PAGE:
An **anti-aliasing filter** is commonly used in conjuction with digital signal processing and is a filter to restrict the bandwidth to approximately satisfy the Shannon-Nyquist sampling theorem. Since the theorem states that the power of frequencies outside the bandwidth must be zero then the anti-aliasing filter would have to be a perfect filter to completely satisfy the theorem. This is true because a bandwidth-limited filter must have infinite time to filter. So every realizable anti-aliasing filter will permit some aliasing to occur. The amount of aliasing that does occur depends on how good the filter is and what the sampling rate is.

The purpose in oversampling is to relax the requirements on the anti-aliasing filter or to further reduce the aliasing. Since anti-aliasing filters are analog, oversampling allows for the filter to be cheaper because the requirements are not as stringent.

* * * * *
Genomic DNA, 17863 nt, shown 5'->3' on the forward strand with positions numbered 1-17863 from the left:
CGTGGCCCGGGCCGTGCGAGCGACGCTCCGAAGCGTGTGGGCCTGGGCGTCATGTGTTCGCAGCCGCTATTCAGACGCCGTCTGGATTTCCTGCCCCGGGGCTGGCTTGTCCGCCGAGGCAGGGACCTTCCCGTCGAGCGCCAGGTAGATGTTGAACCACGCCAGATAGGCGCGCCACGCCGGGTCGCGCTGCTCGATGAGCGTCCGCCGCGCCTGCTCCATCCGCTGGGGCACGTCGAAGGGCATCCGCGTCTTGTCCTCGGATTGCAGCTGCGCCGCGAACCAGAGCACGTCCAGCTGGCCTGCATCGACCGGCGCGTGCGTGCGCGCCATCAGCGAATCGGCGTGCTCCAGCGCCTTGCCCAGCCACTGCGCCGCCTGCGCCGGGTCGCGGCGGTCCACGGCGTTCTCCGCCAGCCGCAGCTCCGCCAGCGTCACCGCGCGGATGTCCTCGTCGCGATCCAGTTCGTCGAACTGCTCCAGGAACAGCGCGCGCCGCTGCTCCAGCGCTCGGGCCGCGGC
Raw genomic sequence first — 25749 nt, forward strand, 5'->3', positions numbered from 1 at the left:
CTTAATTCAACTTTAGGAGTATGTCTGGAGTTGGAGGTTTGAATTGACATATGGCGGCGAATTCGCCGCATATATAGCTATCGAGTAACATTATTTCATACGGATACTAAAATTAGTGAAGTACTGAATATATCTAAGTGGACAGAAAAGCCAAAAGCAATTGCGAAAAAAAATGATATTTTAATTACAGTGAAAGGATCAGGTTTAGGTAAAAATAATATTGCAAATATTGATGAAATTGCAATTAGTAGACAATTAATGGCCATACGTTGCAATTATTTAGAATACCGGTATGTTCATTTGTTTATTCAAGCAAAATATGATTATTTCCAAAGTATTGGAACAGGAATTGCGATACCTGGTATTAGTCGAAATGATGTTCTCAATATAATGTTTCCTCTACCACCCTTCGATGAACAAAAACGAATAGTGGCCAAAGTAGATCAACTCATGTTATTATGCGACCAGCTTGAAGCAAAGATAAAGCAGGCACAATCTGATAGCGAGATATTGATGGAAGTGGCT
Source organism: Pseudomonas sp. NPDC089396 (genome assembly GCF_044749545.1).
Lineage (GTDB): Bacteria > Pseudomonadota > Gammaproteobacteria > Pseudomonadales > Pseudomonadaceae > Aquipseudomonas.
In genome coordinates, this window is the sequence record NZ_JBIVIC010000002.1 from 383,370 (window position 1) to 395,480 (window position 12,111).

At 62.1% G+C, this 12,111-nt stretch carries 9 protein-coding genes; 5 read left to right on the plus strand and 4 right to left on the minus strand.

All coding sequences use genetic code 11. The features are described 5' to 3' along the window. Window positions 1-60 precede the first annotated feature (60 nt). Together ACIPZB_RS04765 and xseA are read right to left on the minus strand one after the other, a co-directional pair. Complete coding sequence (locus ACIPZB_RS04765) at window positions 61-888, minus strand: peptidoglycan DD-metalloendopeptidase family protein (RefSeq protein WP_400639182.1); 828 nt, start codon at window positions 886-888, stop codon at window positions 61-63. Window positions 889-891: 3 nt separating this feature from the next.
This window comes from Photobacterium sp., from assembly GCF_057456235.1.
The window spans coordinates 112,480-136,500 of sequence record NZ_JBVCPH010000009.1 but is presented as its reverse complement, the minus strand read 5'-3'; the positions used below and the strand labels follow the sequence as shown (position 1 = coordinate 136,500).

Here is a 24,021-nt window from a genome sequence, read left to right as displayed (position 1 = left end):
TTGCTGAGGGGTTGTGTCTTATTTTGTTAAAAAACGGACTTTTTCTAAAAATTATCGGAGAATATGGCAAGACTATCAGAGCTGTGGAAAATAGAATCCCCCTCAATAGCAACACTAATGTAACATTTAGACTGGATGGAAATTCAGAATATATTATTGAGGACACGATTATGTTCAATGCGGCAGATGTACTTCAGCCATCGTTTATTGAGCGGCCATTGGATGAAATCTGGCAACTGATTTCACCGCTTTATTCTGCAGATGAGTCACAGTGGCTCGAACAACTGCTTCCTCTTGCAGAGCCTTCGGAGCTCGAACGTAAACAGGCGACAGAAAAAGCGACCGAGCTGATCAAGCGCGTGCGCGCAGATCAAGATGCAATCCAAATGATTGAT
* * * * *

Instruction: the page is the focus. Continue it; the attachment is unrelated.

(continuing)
## Frequency spectrum shape

Most often, an anti-aliasing filter is a low-pass filter. However, this is not a requirement. The Shannon-Nyquist sampling theorem states that the sampling rate must be greater than twice the bandwidth, not maximum frequency, of the signal. For the types of signals that are bandwidth limited, but not centered at zero, a band-pass filter would be used as an anti-aliasing filter. For example, this could be done with a single-sideband modulated or frequency modulated signal. If you desired to sample channel 200 (in the USA) of an FM radio broadcast, then an appropriate anti-alias filter would be centered on 87.9 MHz and 200 kHz bandwidth (or pass-band of 87.8 MHz to 88.0 MHz) and the sampling rate would be no less than 400 kHz.

## See also